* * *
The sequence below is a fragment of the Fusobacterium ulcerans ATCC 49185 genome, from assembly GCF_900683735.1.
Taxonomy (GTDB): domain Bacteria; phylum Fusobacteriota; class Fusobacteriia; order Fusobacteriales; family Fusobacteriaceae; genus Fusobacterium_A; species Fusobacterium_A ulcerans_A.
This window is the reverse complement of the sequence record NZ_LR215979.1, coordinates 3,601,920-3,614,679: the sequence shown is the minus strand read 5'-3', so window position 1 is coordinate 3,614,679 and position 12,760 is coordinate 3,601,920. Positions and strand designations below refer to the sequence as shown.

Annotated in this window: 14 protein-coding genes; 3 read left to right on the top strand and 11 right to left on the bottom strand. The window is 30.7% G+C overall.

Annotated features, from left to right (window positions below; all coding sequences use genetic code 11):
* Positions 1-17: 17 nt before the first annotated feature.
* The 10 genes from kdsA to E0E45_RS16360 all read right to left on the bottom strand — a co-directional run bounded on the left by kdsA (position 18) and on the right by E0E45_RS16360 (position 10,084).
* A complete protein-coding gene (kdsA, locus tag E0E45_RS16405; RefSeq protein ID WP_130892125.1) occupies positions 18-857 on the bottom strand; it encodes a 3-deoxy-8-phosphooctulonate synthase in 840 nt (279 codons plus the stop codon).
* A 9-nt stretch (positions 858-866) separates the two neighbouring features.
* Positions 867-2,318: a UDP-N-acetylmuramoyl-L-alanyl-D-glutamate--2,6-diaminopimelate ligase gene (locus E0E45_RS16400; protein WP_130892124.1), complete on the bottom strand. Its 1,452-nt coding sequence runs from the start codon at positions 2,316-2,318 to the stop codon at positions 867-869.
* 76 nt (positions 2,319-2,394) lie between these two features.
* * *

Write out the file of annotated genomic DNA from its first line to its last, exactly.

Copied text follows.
The sequence below is a fragment of the Fusobacterium ulcerans ATCC 49185 genome, from assembly GCF_900683735.1.
Taxonomy (GTDB): domain Bacteria; phylum Fusobacteriota; class Fusobacteriia; order Fusobacteriales; family Fusobacteriaceae; genus Fusobacterium_A; species Fusobacterium_A ulcerans_A.
This window is the reverse complement of the sequence record NZ_LR215979.1, coordinates 3,601,920-3,614,679: the sequence shown is the minus strand read 5'-3', so window position 1 is coordinate 3,614,679 and position 12,760 is coordinate 3,601,920. Positions and strand designations below refer to the sequence as shown.

Annotated in this window: 14 protein-coding genes; 3 read left to right on the top strand and 11 right to left on the bottom strand. The window is 30.7% G+C overall.

Annotated features, from left to right (window positions below; all coding sequences use genetic code 11):
* Positions 1-17: 17 nt before the first annotated feature.
* The 10 genes from kdsA to E0E45_RS16360 all read right to left on the bottom strand — a co-directional run bounded on the left by kdsA (position 18) and on the right by E0E45_RS16360 (position 10,084).
* A complete protein-coding gene (kdsA, locus tag E0E45_RS16405; RefSeq protein ID WP_130892125.1) occupies positions 18-857 on the bottom strand; it encodes a 3-deoxy-8-phosphooctulonate synthase in 840 nt (279 codons plus the stop codon).
* A 9-nt stretch (positions 858-866) separates the two neighbouring features.
* Positions 867-2,318: a UDP-N-acetylmuramoyl-L-alanyl-D-glutamate--2,6-diaminopimelate ligase gene (locus E0E45_RS16400; protein WP_130892124.1), complete on the bottom strand. Its 1,452-nt coding sequence runs from the start codon at positions 2,316-2,318 to the stop codon at positions 867-869.
* 76 nt (positions 2,319-2,394) lie between these two features.